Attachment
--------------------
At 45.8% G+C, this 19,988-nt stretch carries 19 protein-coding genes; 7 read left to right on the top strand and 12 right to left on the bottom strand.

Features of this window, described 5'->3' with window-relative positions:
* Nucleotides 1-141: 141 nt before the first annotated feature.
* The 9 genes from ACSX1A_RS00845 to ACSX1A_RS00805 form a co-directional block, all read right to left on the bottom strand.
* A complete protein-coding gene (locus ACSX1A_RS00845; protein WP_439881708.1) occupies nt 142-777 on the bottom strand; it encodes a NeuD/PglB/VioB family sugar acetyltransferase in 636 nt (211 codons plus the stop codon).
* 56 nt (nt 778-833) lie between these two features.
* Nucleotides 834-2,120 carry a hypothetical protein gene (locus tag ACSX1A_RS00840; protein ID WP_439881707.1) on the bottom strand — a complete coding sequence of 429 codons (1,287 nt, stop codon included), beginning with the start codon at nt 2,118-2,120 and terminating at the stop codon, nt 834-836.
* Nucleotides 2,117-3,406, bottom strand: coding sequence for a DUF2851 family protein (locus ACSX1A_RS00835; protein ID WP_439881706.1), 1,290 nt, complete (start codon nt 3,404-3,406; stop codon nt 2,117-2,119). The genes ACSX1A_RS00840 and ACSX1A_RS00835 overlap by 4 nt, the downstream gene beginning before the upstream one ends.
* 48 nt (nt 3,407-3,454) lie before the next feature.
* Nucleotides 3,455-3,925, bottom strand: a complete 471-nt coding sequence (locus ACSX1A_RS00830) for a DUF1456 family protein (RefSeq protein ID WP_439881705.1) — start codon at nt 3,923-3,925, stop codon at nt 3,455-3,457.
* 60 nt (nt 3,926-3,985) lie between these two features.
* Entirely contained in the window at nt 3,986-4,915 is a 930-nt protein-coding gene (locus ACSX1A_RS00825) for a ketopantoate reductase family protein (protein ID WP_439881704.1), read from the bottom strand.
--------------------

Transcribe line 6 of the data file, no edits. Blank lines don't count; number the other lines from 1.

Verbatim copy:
* 56 nt (nt 778-833) lie between these two features.